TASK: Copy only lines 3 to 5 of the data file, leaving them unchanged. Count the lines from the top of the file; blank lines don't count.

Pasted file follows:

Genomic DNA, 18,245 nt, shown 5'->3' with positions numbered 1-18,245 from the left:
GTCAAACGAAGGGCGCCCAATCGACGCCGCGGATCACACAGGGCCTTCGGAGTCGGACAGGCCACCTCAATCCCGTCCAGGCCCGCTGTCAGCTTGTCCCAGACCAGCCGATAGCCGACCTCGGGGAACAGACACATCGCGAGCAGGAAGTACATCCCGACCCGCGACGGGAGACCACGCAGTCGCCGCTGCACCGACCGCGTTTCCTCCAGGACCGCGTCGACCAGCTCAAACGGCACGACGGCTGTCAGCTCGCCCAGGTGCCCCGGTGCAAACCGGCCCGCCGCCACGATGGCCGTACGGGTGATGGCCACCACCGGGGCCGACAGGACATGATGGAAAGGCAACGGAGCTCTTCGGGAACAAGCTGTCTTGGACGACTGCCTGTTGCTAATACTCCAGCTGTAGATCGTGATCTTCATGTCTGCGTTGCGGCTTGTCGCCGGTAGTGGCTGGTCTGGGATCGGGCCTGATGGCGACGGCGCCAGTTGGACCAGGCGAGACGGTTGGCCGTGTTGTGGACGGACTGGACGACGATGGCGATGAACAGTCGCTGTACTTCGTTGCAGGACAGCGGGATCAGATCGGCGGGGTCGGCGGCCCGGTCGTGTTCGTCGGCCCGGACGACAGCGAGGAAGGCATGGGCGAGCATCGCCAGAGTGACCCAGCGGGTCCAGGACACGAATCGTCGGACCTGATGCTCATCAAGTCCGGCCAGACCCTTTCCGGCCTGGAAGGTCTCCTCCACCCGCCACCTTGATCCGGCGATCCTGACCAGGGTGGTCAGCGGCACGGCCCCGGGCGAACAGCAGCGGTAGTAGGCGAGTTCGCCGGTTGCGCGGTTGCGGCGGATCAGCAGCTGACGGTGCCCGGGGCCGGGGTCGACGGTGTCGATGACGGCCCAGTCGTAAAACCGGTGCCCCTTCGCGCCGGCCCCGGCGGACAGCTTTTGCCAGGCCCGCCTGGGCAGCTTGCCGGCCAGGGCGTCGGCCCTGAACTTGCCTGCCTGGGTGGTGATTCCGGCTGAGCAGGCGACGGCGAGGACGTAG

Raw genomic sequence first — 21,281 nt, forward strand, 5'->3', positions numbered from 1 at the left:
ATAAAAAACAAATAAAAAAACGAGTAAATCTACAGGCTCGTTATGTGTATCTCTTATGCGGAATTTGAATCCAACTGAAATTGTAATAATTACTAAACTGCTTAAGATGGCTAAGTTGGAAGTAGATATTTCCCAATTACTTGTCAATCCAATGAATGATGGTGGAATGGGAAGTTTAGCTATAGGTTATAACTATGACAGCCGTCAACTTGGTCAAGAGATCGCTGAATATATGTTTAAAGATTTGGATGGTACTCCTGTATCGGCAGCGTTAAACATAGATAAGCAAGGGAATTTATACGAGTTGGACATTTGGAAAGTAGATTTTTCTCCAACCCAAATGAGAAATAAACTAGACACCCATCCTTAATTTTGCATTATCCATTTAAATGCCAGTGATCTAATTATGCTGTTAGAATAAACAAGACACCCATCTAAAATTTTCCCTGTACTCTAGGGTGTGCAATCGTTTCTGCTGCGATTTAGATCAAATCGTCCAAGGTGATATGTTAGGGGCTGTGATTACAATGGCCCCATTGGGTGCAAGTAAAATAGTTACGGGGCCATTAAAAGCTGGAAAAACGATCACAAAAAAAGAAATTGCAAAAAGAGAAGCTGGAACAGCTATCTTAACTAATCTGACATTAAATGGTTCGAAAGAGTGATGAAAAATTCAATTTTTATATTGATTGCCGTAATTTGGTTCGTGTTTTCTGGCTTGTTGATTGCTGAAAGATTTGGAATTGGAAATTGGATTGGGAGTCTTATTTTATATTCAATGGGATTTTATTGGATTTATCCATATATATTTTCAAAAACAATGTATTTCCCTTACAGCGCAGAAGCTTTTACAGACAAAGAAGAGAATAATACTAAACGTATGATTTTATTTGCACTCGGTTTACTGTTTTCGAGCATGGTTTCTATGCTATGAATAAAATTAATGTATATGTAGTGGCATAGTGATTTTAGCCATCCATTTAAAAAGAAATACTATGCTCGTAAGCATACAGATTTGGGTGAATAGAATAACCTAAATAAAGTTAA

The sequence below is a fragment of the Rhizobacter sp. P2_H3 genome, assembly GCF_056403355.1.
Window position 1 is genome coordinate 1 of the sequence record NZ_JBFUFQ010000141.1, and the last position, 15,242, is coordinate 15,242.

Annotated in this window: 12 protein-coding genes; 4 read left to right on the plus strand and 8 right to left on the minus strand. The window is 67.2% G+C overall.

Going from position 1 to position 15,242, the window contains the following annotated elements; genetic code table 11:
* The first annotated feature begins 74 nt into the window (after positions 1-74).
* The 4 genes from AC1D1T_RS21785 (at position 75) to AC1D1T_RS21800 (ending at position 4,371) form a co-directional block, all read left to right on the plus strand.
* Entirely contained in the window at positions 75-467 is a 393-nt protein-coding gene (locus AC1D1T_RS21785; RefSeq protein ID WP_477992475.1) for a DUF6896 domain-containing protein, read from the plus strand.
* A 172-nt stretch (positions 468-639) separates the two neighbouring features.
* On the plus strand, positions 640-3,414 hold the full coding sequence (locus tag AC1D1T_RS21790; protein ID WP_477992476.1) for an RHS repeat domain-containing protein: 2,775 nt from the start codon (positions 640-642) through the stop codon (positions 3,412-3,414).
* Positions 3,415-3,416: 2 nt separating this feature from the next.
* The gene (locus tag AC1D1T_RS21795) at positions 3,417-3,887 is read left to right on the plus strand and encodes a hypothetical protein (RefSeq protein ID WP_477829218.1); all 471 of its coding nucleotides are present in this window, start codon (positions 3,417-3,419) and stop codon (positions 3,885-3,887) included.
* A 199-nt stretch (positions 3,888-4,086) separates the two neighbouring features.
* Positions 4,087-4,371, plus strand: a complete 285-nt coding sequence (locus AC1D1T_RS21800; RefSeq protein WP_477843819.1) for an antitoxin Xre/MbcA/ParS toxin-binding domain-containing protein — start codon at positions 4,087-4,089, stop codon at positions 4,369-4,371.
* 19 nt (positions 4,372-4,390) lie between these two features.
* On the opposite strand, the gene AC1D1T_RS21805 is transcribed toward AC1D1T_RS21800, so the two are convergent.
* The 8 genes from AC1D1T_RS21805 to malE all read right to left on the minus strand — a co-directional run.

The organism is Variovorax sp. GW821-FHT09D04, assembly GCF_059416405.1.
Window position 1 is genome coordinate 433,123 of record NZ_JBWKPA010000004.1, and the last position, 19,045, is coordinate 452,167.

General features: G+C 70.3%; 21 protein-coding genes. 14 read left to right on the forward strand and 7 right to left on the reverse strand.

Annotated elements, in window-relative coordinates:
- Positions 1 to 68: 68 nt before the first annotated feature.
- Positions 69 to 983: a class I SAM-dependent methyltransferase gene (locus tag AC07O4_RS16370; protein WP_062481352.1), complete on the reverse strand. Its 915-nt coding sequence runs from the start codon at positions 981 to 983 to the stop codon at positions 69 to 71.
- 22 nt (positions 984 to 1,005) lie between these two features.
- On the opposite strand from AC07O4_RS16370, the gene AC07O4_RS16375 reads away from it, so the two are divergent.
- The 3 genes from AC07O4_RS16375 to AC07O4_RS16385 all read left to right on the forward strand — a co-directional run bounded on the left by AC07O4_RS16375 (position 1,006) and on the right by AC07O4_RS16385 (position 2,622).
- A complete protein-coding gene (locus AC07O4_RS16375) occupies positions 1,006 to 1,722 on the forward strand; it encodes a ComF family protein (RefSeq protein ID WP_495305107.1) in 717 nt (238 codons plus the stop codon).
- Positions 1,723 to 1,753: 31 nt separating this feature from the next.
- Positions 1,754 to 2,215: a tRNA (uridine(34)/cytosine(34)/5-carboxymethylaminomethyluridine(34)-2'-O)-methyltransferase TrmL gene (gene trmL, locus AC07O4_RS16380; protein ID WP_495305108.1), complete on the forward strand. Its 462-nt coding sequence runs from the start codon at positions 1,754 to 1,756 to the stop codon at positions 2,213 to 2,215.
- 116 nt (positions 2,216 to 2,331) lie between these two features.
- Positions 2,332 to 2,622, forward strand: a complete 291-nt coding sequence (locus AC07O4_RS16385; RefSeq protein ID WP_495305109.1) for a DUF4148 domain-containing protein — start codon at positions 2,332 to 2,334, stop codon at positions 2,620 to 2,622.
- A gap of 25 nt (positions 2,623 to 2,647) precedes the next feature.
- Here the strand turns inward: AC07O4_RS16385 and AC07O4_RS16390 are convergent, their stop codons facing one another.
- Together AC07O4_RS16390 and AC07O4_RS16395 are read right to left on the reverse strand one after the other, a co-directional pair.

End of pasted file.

Raw genomic sequence first — 21,281 nt, forward strand, 5'->3', positions numbered from 1 at the left:
ATAAAAAACAAATAAAAAAACGAGTAAATCTACAGGCTCGTTATGTGTATCTCTTATGCGGAATTTGAATCCAACTGAAATTGTAATAATTACTAAACTGCTTAAGATGGCTAAGTTGGAAGTAGATATTTCCCAATTACTTGTCAATCCAATGAATGATGGTGGAATGGGAAGTTTAGCTATAGGTTATAACTATGACAGCCGTCAACTTGGTCAAGAGATCGCTGAATATATGTTTAAAGATTTGGATGGTACTCCTGTATCGGCAGCGTTAAACATAGATAAGCAAGGGAATTTATACGAGTTGGACATTTGGAAAGTAGATTTTTCTCCAACCCAAATGAGAAATAAACTAGACACCCATCCTTAATTTTGCATTATCCATTTAAATGCCAGTGATCTAATTATGCTGTTAGAATAAACAAGACACCCATCTAAAATTTTCCCTGTACTCTAGGGTGTGCAATCGTTTCTGCTGCGATTTAGATCAAATCGTCCAAGGTGATATGTTAGGGGCTGTGATTACAATGGCCCCATTGGGTGCAAGTAAAATAGTTACGGGGCCATTAAAAGCTGGAAAAACGATCACAAAAAAAGAAATTGCAAAAAGAGAAGCTGGAACAGCTATCTTAACTAATCTGACATTAAATGGTTCGAAAGAGTGATGAAAAATTCAATTTTTATATTGATTGCCGTAATTTGGTTCGTGTTTTCTGGCTTGTTGATTGCTGAAAGATTTGGAATTGGAAATTGGATTGGGAGTCTTATTTTATATTCAATGGGATTTTATTGGATTTATCCATATATATTTTCAAAAACAATGTATTTCCCTTACAGCGCAGAAGCTTTTACAGACAAAGAAGAGAATAATACTAAACGTATGATTTTATTTGCACTCGGTTTACTGTTTTCGAGCATGGTTTCTATGCTATGAATAAAATTAATGTATATGTAGTGGCATAGTGATTTTAGCCATCCATTTAAAAAGAAATACTATGCTCGTAAGCATACAGATTTGGGTGAATAGAATAACCTAAATAAAGTTAA

The sequence below is a fragment of the Rhizobacter sp. P2_H3 genome, assembly GCF_056403355.1.